Procreated checklists are the first step driving the majority of my professional decisions.

There are financial opportunities and challenges that look very different in the beginning, but as decisions are made and processes evolve, a solution is often found. Perhaps the engineers reading this may find a vague comparison to six sigma. Many of you helped to mold that thinking process over the years, and we are very thankful.

Without a checklist, emotions can take over and details can be missed. Taking time to think is important, but knowing WHAT you need to think about is also critical.

Some believe that the best way to understand is by example. Today’s situation is this: An inherited asset is owned by two siblings. One wishes to buy the other’s half of the asset. For fun, let’s call the asset The Big House Storage Company. There are a series of things you need to consider to successfully transfer the asset. And yes, we have a checklist! This is not a complete list but you can request the complete checklist at www.yourlifeafterwork.com.

The first question is: “What is the tax basis of the person thinking about selling their half?” If the asset was transferred to them at death, their basis will be the fair market value at the date of death of their benefactor. If the asset was transferred during life, their basis is the same basis as the person who gave them ownership. Any additional money that has been added to the storage facility may also add to basis.

The next series of questions are: “What is the offering price? Is the price reasonable and fair? Do they WANT to sell, or do they HAVE to sell the asset? What is their current marginal tax rate before the sale?”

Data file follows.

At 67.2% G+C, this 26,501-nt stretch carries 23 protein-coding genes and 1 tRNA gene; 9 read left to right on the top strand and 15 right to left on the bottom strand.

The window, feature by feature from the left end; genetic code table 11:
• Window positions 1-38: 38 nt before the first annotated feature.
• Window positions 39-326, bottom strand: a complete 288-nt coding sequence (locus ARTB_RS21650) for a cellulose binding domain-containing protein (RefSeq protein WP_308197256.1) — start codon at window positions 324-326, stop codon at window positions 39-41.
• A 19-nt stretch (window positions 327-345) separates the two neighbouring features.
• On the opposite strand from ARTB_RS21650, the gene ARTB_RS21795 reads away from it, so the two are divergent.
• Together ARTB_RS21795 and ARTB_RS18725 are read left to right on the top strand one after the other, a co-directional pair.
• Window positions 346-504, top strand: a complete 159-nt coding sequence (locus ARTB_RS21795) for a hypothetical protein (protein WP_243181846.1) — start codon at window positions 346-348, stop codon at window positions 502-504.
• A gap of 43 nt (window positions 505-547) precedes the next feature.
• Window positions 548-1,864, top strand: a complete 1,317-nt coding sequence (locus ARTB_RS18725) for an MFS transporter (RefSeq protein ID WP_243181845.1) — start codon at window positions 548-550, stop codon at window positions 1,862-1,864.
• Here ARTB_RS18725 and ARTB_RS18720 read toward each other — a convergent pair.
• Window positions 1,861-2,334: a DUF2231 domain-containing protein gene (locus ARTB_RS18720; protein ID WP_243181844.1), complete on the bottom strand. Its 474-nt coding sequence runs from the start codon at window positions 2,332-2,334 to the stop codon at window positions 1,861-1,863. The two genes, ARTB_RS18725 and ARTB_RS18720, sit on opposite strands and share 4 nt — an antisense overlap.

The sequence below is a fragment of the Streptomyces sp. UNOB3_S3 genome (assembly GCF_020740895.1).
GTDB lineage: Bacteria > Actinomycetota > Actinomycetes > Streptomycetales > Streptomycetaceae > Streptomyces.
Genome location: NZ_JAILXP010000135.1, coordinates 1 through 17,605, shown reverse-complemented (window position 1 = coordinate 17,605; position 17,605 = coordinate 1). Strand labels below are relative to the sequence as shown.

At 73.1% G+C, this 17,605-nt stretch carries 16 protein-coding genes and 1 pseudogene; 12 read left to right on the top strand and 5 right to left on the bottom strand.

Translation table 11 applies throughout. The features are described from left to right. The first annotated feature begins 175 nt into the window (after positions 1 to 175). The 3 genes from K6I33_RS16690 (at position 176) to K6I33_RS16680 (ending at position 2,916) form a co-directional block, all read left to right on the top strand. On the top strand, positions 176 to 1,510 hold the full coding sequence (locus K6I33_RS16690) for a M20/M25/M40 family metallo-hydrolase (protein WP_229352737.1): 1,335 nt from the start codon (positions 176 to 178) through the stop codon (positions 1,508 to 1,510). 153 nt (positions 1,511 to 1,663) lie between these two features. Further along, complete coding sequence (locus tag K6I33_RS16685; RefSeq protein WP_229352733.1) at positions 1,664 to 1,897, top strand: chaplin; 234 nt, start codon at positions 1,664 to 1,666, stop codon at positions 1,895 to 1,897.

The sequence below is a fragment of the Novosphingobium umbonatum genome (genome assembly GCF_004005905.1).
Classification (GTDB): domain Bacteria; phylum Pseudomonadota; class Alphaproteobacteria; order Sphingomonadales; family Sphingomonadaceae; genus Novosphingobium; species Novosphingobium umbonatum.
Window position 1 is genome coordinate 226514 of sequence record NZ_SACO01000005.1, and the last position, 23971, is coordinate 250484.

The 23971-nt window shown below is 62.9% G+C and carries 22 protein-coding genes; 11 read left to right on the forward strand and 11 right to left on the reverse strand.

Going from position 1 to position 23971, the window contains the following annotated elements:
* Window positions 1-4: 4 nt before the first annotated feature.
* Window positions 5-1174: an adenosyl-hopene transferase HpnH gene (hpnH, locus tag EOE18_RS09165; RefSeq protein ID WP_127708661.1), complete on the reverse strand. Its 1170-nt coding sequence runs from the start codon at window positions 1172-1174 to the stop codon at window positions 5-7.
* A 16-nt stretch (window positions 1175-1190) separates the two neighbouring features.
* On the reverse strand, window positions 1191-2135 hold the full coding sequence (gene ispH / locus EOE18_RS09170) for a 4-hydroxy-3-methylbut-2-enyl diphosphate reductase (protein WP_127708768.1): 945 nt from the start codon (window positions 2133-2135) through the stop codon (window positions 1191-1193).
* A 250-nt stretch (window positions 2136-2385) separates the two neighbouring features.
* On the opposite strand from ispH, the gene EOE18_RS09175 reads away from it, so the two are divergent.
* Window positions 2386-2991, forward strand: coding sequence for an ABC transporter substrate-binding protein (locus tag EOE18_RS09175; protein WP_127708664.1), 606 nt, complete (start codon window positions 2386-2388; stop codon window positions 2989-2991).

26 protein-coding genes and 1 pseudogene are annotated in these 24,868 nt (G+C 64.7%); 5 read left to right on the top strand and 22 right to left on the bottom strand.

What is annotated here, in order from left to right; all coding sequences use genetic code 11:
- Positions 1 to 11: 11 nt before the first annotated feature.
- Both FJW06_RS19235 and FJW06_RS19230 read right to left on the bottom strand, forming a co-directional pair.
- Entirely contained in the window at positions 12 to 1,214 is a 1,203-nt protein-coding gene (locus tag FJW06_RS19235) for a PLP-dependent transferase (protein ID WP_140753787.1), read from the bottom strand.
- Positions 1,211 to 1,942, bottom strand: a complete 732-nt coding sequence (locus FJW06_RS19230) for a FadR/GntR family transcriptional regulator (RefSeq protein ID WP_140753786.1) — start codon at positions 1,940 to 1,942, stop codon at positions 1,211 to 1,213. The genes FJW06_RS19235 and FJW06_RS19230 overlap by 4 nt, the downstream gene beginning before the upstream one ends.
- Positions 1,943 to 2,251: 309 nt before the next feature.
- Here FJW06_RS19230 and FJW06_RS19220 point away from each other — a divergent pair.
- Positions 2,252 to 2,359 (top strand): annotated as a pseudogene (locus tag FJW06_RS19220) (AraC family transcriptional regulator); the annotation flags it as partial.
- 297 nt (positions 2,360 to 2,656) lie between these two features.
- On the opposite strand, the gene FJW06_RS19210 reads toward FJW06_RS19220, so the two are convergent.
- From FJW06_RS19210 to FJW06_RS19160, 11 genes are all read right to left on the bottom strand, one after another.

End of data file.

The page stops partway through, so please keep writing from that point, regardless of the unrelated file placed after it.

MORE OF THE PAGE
There are several more questions — hence the checklist.

The biggest factor that seems to get overlooked is the question of investment and income replacement. Let’s say the business is worth $800,000 and the seller would receive $400,000 for selling their part. How much will they lose in taxes, and then what will they do with the cash from the sale?

We often watch individuals sell assets — houses, farms and even stocks — with no plan on how to reinvest the cash. The purchase price may be a fair or exceedingly gracious offer, but if there are no great options to reinvest the capital for greater opportunity, why sell?

In addition, you must consider how much income the existing asset currently produces and whether you’ll need to replace that income if you sell. The very low interest rate environment makes income replacement difficult and sometimes impossible.

Taxes, income replacement and requirements, opportunities, family hopes and wishes for future generations and a myriad of other considerations are required in making decisions to sell any asset regardless of the price.

The idea behind checklists is that (hopefully) all the questions are predetermined. Invest time in gathering the details, not trying to recreate the wheel. Once you have identified the opportunity, search out the checklist and make the best decisions possible.

Joseph “Big Joe” Clark, whose column is published Sundays, is a certified financial planner. He can be reached at bigjoe@yourlifeafterwork.com or 765-640-1524.

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